VISTA Volunteers Combat Summer Reading Loss for Local Children

August 17, 2017

Quick Facts

bullet point The volunteers were: Ray McKetty '17; Caressa Fernandez '17; and elementary education major Mike Cahill.
bullet point Most of the children the volunteers worked with increased their reading capacity by more than 20 words per minute.



ROCK HILL, SOUTH CAROLINA-The National Summer Learning Association (NSLA) says that due to a problem known as "summer learning loss," teachers end up spending a significant amount of time re-teaching material at the beginning of the school year.

New Winthrop University graduates Ray McKetty and Caressa Fernandez and student Mike Cahill helped combat that issue by volunteering at the Boys and Girls Club of York County through the Americorps VISTA Summer Reading Program.

In fact, the three didn't combat summer reading loss; they demolished it.

"Most of the children increased their reading capacity by more than 20 words per minute within the nine weeks they were here," said Rashan Thornton, director of the Boys and Girls Club's Fort Mill branch. "That is awesome!"

Cahill, an elementary education major from Indian Land, South Carolina, volunteered as a reading coach so that he could help children in the community and strengthen his skills as a future educator.

"The most rewarding part of volunteering was building relationships with the children," he said.

McKetty, a 2017 English major from Greenville, South Carolina, follows a personal philosophy that "we are at our best selves when we are serving others."

"What better way is there to serve, than to do so for the youth of our community?" he said. "I worked as a Summer Reading Associate because it gave me an opportunity to simultaneously fulfill my desire to serve, as well as give me a glimpse of the structure and processes of the nonprofit sector, which I have a passion to be a part of one day."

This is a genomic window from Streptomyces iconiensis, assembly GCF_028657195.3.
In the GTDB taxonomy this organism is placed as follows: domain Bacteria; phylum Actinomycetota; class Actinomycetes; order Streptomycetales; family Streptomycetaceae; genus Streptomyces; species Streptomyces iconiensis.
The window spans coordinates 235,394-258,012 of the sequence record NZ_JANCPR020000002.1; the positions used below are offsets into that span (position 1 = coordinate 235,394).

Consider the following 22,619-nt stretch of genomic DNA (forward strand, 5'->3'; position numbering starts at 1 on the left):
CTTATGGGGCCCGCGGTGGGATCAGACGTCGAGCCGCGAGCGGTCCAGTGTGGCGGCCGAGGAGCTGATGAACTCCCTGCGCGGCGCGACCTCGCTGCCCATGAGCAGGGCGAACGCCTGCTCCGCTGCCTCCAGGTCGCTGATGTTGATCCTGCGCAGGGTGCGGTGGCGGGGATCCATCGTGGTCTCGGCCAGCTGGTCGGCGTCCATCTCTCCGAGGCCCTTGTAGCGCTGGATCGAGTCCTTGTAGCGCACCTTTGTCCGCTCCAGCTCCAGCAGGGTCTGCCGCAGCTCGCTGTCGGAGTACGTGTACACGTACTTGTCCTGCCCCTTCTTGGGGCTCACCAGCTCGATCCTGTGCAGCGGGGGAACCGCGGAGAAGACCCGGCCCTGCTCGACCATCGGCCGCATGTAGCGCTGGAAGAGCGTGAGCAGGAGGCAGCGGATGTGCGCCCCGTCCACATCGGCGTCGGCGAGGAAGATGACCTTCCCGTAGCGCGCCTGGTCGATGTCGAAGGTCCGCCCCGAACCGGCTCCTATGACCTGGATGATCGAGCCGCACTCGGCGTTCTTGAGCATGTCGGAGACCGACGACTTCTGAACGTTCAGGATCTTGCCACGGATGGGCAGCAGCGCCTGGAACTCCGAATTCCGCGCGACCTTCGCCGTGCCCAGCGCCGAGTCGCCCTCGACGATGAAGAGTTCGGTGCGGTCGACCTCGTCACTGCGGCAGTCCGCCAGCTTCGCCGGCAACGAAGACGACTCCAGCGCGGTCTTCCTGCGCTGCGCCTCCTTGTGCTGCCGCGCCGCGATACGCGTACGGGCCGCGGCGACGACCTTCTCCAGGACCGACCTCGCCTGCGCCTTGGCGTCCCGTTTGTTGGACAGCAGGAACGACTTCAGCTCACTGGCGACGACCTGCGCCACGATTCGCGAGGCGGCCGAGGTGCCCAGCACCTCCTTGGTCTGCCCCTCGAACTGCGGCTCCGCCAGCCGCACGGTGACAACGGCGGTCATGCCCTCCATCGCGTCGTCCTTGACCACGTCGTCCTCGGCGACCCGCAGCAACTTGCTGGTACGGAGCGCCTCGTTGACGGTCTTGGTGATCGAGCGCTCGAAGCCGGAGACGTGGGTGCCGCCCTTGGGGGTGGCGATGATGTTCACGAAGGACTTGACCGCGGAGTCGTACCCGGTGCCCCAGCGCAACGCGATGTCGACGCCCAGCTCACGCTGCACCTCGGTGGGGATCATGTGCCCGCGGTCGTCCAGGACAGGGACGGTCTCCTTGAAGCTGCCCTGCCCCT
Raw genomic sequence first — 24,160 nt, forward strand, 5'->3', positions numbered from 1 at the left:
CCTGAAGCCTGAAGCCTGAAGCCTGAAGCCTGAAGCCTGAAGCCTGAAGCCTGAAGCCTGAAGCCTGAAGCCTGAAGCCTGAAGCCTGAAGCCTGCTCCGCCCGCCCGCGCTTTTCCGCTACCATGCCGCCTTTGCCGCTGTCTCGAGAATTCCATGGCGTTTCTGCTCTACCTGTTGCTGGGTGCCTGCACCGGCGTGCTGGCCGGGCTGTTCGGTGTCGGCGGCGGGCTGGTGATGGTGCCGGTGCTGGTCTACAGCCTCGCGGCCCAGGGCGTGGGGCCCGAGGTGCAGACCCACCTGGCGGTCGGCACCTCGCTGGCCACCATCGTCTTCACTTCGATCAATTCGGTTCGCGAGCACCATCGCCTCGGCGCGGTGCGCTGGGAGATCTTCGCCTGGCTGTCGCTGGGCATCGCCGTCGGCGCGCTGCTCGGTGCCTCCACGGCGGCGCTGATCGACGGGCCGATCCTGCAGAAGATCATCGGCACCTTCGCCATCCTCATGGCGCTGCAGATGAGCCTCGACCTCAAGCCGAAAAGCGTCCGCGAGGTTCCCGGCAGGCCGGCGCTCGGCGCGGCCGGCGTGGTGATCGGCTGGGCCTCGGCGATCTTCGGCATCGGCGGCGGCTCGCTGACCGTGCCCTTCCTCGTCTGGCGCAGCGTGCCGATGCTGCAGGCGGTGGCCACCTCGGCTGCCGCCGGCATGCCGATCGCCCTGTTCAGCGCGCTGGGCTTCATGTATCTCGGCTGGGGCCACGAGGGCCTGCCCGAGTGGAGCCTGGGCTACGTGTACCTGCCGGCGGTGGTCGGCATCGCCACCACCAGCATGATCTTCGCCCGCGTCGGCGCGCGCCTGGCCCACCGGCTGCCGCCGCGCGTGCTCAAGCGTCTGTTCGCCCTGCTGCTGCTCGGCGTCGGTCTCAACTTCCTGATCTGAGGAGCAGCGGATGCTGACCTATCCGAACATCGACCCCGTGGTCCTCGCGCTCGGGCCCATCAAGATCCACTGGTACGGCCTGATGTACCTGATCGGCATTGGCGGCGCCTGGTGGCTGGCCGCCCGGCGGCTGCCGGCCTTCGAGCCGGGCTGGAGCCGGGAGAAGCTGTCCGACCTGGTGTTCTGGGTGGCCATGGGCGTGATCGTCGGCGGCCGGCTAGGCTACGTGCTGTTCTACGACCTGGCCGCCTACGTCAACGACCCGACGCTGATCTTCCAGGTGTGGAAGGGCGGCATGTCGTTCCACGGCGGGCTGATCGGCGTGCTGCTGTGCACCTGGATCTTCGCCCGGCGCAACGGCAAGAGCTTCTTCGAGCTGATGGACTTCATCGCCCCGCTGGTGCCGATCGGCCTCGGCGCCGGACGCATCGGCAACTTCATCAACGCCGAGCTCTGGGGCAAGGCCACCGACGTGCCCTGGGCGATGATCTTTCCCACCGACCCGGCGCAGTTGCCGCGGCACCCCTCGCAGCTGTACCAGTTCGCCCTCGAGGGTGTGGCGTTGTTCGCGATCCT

Like Cahill, McKetty enjoyed the personal interactions with the young students.

"What it taught me was that we have a generation of bright, talented and young people coming after us, and that we need to do everything we can to help them succeed academically," he said. "They are our future, and we need to invest in them, just as our parents, teachers, coaches, pastors, etc. invested in us.It was enormously rewarding, and I know I speak for my colleagues when I say that there is no better feeling than playing a role, no matter how small, in a young person's path to success."

The program is made possible through a grant from South Carolina Campus Compact, which is housed at Winthrop. For more information on the VISTA program, visit the website.

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